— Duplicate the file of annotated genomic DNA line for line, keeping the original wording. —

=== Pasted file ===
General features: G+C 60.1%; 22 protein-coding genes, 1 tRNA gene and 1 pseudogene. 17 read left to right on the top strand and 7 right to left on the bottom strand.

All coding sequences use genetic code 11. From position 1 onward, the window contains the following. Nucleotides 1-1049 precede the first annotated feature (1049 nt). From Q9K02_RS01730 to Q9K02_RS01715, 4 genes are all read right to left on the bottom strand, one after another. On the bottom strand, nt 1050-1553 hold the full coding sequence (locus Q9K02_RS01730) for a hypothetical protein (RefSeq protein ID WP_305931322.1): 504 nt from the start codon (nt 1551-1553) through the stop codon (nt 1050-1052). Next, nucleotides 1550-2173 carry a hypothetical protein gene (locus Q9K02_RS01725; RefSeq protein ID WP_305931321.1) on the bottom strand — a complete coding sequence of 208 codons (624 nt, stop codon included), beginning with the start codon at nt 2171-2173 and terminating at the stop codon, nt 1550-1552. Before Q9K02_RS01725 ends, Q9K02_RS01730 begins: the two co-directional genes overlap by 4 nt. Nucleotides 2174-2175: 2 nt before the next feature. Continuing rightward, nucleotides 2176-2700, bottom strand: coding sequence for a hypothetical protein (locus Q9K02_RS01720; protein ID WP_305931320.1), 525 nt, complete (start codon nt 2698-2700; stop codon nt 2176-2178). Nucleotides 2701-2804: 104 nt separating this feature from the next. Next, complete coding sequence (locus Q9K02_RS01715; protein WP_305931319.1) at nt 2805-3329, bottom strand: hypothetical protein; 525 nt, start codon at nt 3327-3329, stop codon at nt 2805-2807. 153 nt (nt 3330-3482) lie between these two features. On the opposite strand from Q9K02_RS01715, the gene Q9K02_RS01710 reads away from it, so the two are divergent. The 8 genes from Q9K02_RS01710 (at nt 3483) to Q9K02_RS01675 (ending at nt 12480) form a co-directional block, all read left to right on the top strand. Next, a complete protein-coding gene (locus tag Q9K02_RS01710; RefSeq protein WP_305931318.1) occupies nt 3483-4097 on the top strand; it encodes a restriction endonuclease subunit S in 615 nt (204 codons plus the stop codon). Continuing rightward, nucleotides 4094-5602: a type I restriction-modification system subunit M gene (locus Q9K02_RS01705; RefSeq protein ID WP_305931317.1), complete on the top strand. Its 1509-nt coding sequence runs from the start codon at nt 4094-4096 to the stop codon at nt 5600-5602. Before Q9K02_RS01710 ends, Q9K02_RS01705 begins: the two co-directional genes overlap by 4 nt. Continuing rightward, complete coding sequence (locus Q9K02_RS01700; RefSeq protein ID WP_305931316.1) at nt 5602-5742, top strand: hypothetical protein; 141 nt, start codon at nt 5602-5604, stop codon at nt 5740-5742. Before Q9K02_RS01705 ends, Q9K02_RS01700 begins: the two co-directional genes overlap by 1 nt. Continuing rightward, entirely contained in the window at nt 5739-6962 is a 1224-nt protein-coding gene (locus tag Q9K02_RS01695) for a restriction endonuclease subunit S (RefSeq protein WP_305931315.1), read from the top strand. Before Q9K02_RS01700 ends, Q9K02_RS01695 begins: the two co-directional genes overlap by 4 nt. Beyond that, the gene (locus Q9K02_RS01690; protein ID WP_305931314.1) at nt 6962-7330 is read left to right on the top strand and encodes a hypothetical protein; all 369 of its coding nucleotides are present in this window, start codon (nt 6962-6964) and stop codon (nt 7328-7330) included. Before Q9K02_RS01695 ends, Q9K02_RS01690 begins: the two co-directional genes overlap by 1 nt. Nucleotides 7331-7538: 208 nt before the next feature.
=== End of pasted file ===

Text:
General features: G+C 60.1%; 22 protein-coding genes, 1 tRNA gene and 1 pseudogene. 17 read left to right on the top strand and 7 right to left on the bottom strand.

All coding sequences use genetic code 11. From position 1 onward, the window contains the following. Nucleotides 1-1049 precede the first annotated feature (1049 nt). From Q9K02_RS01730 to Q9K02_RS01715, 4 genes are all read right to left on the bottom strand, one after another. On the bottom strand, nt 1050-1553 hold the full coding sequence (locus Q9K02_RS01730) for a hypothetical protein (RefSeq protein ID WP_305931322.1): 504 nt from the start codon (nt 1551-1553) through the stop codon (nt 1050-1052). Next, nucleotides 1550-2173 carry a hypothetical protein gene (locus Q9K02_RS01725; RefSeq protein ID WP_305931321.1) on the bottom strand — a complete coding sequence of 208 codons (624 nt, stop codon included), beginning with the start codon at nt 2171-2173 and terminating at the stop codon, nt 1550-1552. Before Q9K02_RS01725 ends, Q9K02_RS01730 begins: the two co-directional genes overlap by 4 nt. Nucleotides 2174-2175: 2 nt before the next feature. Continuing rightward, nucleotides 2176-2700, bottom strand: coding sequence for a hypothetical protein (locus Q9K02_RS01720; protein ID WP_305931320.1), 525 nt, complete (start codon nt 2698-2700; stop codon nt 2176-2178). Nucleotides 2701-2804: 104 nt separating this feature from the next. Next, complete coding sequence (locus Q9K02_RS01715; protein WP_305931319.1) at nt 2805-3329, bottom strand: hypothetical protein; 525 nt, start codon at nt 3327-3329, stop codon at nt 2805-2807. 153 nt (nt 3330-3482) lie between these two features. On the opposite strand from Q9K02_RS01715, the gene Q9K02_RS01710 reads away from it, so the two are divergent. The 8 genes from Q9K02_RS01710 (at nt 3483) to Q9K02_RS01675 (ending at nt 12480) form a co-directional block, all read left to right on the top strand. Next, a complete protein-coding gene (locus tag Q9K02_RS01710; RefSeq protein WP_305931318.1) occupies nt 3483-4097 on the top strand; it encodes a restriction endonuclease subunit S in 615 nt (204 codons plus the stop codon). Continuing rightward, nucleotides 4094-5602: a type I restriction-modification system subunit M gene (locus Q9K02_RS01705; RefSeq protein ID WP_305931317.1), complete on the top strand. Its 1509-nt coding sequence runs from the start codon at nt 4094-4096 to the stop codon at nt 5600-5602. Before Q9K02_RS01710 ends, Q9K02_RS01705 begins: the two co-directional genes overlap by 4 nt. Continuing rightward, complete coding sequence (locus Q9K02_RS01700; RefSeq protein ID WP_305931316.1) at nt 5602-5742, top strand: hypothetical protein; 141 nt, start codon at nt 5602-5604, stop codon at nt 5740-5742. Before Q9K02_RS01705 ends, Q9K02_RS01700 begins: the two co-directional genes overlap by 1 nt. Continuing rightward, entirely contained in the window at nt 5739-6962 is a 1224-nt protein-coding gene (locus tag Q9K02_RS01695) for a restriction endonuclease subunit S (RefSeq protein WP_305931315.1), read from the top strand. Before Q9K02_RS01700 ends, Q9K02_RS01695 begins: the two co-directional genes overlap by 4 nt. Beyond that, the gene (locus Q9K02_RS01690; protein ID WP_305931314.1) at nt 6962-7330 is read left to right on the top strand and encodes a hypothetical protein; all 369 of its coding nucleotides are present in this window, start codon (nt 6962-6964) and stop codon (nt 7328-7330) included. Before Q9K02_RS01695 ends, Q9K02_RS01690 begins: the two co-directional genes overlap by 1 nt. Nucleotides 7331-7538: 208 nt before the next feature.